US Dictating Immigration Policy at Mexico’s Southern Border
US Immigration has created a new way for corrupt Mexican border officials to extort money from their Latino neighbors. According to the July 2003 Le Monde Diplomatique, “As soon as he was sworn in as president of Mexico in February 2001, Vicente Fox played host to US President George W. Bush and brought up the crucial matter of immigration agreements between the countries. That April, during meetings between Mexican officials and the US Secretary of State, Colin Powell, the Mexican government spokesman, Santiago Creel, told the press: ‘In exchange for greater facilities for Mexicans working in the US, our government is prepared to increase measures aiming to arrest foreigners (Central Americans) crossing the country heading for the US.’ President Vicente Fox of the right-wing PAN party considers Ronald Reagan his greatest political inspiration.” (Reagan’s legacy is infamous in Central America. It was he who once brazenly wore a tee-shirt at a press conference with the emblem “I’m a Contra.")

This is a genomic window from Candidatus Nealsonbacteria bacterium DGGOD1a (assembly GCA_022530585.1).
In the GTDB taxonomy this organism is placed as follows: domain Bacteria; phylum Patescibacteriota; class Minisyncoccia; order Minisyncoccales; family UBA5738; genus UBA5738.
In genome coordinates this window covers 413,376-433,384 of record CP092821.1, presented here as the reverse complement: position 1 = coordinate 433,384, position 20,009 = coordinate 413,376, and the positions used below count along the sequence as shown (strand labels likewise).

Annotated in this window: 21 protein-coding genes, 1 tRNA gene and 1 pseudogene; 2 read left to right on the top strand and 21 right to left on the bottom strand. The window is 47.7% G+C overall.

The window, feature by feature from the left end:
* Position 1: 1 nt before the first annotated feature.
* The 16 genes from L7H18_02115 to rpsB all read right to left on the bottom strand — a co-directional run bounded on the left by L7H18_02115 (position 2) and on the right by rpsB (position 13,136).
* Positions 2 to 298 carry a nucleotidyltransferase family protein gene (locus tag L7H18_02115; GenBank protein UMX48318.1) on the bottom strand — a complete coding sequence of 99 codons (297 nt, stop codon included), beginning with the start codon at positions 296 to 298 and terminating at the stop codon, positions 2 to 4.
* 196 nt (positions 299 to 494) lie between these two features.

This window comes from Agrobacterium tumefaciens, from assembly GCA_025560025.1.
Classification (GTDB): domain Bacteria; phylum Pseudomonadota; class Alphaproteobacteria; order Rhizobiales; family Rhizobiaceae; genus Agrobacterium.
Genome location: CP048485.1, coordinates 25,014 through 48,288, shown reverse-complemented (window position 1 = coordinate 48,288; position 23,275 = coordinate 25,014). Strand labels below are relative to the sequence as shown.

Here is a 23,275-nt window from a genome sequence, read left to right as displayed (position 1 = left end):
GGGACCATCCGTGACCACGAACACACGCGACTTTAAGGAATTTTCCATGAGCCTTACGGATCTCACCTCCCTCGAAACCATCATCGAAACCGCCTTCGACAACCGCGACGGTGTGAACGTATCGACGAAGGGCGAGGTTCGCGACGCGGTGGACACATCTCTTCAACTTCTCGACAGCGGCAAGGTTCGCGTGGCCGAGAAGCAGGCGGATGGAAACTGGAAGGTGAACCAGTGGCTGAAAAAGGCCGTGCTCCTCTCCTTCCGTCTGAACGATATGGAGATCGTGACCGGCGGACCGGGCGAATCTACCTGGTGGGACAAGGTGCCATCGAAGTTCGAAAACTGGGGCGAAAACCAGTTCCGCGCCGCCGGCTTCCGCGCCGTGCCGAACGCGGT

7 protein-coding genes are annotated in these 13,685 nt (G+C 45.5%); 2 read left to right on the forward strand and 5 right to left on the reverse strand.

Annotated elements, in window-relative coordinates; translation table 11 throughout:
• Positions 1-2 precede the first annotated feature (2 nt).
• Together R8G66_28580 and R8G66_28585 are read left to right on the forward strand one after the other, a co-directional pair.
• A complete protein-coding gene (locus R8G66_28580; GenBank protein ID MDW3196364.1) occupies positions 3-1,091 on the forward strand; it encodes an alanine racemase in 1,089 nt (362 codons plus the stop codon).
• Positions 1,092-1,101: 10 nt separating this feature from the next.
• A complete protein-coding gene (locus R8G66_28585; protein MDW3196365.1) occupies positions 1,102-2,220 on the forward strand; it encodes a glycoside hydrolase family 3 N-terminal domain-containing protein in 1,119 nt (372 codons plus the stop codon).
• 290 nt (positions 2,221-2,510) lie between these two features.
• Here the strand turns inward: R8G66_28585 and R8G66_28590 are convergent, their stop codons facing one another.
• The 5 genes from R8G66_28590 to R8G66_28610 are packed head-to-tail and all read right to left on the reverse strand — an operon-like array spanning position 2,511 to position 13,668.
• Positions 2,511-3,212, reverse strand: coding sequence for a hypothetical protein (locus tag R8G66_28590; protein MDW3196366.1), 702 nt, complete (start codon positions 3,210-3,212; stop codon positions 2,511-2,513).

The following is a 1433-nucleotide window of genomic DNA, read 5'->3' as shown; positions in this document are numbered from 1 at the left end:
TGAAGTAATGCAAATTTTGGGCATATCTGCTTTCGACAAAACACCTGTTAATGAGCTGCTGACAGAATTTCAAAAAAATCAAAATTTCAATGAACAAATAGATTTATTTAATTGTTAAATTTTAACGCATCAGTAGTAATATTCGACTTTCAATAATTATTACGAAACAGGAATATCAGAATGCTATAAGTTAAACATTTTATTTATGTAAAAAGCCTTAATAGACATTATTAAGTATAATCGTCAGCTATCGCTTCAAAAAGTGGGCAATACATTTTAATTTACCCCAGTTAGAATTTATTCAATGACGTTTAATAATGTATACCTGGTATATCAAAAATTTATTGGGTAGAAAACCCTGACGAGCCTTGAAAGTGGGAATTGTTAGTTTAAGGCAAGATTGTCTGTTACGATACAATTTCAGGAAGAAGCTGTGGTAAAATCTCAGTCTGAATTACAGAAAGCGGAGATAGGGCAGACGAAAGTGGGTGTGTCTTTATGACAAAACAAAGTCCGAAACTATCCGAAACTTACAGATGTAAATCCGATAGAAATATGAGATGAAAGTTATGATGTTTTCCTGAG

The US-Sponsored War Against Nicaragua
During the war in Nicaragua, Honduras was used as a northern base of operations by the Contras and the US. Honduras, then the second poorest country in the hemisphere (after Haiti), was filled with the culture of war, instability, and social degradation. While working in Honduras in 1989 I saw Contras swaggering in and out of hotels and bars with their M16s and sunglasses, often dressed in expensive clothes. Their presence and that of the US military colored much of Honduran life in the 1980s. The US military, for example, would enter small towns unannounced to “help the poor” with absurd projects like drilling wells where the people knew there was no water below the ground! I saw these dry, abandoned holes first hand in various places in the town of Choluteca.